The answer to this question is more complex than it should be.
If your arbitration clause is governed by the Texas Arbitration Act, then an interlocutory appeal is allowed where there has been an order denying a motion to arbitrate or granting an application to stay an arbitration. (CPRC 171.098) However, under that act, orders compelling arbitration are generally not appealable by way of interlocutory appeal. If the trial court actually dismisses the case after compelling arbitration, that action is appealable, as it is a final judgment. Childers v. Advanced Foundation Repair, L.P., 193 S.W.3d 897 (2006). If the trial court merely stays the case, there is no basis for an appeal at that time. However, some courts have said that mandamus is available in that situation. In re Godt, 28 S.W. 3d 732 (Tex. App.--Corpus Christi 2000, no pet.)
In cases governed by the Federal Arbitration Act (9 U.S.C. 2, et. seq.), interlocutory appeal is not available, but rulings denying arbitration are reviewable by way of mandamus. In Re D. Wilson Constr. Co., 196 S.W. 3d 774 (Te. 2006). However, where a trial court has granted a motion to arbitrate, and has not dismissed the case (but rather stayed it), the weight of authority is that no mandamus is available and that appellate review must await the entry of a final judgment. In re Gulf Exploration LLC, 289 S.W. 3d 836 (Tex. 2009).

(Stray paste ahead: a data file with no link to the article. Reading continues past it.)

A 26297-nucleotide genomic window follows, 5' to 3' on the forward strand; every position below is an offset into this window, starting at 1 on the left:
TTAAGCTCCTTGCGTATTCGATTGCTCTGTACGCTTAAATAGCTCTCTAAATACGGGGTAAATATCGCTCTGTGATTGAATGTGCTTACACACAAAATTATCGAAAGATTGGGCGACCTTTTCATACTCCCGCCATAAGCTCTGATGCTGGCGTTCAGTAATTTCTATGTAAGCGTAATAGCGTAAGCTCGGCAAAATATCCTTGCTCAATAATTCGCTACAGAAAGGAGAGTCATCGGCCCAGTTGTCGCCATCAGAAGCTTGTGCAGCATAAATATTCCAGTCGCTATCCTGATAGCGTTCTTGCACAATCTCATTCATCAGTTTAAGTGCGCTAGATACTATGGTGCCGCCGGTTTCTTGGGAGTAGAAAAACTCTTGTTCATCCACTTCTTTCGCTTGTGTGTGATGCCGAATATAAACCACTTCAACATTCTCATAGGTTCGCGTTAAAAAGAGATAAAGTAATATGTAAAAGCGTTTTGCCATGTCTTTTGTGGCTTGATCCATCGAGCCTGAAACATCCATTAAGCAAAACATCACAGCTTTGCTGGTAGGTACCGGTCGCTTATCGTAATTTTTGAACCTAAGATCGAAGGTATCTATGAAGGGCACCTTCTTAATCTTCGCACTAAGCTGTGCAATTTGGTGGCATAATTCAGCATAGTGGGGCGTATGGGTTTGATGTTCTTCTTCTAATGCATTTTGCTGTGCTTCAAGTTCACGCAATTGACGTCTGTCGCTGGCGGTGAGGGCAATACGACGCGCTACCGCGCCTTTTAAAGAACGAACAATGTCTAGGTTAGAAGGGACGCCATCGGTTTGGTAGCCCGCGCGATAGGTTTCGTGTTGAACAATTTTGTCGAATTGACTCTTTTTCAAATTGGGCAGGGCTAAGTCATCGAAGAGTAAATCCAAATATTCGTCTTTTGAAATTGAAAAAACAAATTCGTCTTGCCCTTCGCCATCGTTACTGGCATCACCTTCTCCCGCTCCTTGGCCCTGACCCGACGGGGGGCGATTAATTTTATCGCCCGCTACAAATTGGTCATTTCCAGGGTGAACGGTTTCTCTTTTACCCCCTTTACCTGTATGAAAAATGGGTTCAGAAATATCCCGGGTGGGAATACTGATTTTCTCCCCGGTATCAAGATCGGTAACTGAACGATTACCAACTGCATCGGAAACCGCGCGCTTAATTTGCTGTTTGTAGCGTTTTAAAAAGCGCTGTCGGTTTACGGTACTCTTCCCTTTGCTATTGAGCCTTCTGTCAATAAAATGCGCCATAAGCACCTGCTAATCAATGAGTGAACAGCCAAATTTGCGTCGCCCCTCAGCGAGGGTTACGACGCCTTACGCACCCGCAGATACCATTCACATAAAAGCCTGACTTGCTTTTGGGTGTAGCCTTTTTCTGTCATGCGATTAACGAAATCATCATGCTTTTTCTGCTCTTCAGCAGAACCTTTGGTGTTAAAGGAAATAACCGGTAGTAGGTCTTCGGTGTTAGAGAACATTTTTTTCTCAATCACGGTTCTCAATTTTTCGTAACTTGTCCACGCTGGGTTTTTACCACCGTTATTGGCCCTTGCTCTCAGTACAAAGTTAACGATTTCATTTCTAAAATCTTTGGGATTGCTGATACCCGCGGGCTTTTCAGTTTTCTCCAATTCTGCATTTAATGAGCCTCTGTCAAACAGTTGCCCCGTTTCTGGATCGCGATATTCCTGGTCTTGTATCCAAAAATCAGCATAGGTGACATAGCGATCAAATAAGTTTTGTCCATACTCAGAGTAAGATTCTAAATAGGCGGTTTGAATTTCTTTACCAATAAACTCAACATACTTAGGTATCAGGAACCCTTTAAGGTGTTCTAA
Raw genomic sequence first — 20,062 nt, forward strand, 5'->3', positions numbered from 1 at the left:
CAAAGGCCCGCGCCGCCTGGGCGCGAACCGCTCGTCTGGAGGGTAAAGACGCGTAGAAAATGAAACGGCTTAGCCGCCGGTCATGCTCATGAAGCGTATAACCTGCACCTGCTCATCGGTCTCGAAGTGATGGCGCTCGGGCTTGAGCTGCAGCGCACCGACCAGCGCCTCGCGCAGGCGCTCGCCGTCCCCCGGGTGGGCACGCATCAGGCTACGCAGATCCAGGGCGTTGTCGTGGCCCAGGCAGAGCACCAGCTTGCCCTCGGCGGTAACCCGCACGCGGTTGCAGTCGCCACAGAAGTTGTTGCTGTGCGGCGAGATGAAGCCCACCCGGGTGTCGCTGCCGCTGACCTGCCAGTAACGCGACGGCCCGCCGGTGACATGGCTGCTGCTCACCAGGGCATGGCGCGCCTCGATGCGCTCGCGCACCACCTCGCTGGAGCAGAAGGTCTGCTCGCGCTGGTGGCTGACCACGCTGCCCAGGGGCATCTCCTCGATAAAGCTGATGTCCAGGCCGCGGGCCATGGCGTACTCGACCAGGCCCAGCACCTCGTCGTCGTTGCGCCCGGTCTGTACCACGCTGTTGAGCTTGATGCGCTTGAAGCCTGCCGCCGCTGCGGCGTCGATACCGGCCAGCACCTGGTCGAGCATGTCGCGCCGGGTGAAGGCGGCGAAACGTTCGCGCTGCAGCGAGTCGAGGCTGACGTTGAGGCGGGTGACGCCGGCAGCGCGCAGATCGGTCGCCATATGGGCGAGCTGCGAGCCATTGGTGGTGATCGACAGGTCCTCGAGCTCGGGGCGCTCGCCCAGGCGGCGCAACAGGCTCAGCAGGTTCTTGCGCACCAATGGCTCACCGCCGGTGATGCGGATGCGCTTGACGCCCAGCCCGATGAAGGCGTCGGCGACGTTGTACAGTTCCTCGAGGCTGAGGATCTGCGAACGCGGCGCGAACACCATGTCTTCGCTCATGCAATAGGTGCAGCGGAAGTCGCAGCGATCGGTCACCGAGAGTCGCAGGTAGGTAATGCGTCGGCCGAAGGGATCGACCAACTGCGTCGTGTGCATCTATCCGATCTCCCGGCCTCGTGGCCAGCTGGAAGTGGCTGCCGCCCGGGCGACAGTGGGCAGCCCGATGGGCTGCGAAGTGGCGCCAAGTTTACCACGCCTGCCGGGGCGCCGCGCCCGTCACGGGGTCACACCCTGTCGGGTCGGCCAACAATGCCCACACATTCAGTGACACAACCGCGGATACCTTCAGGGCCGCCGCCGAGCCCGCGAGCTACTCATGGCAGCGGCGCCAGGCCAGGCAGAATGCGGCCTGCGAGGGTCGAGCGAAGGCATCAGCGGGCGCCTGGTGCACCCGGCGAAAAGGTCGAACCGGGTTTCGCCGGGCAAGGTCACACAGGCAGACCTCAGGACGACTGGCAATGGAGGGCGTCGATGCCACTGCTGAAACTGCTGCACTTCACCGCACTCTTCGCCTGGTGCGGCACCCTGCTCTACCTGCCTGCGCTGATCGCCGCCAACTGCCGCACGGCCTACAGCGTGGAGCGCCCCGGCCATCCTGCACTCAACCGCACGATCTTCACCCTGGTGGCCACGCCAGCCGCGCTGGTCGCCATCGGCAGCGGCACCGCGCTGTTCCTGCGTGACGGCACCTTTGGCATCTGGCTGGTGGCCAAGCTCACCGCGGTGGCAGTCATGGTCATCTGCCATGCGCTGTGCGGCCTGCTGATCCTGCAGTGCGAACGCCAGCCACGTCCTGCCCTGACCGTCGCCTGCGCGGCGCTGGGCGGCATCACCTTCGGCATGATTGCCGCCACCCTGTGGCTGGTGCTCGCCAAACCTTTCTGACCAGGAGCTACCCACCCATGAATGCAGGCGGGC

Thus, given the policy favoring arbitration that has prevailed in recent decades, these holdings reflect a preference for quick appellate review of orders denying arbitration, but with regard to orders compelling arbitration, "not so much."
How do you know whether your case is governed by the Texas or the federal arbitration act, or perhaps by both? That will be the subject of another blog entry in the near future.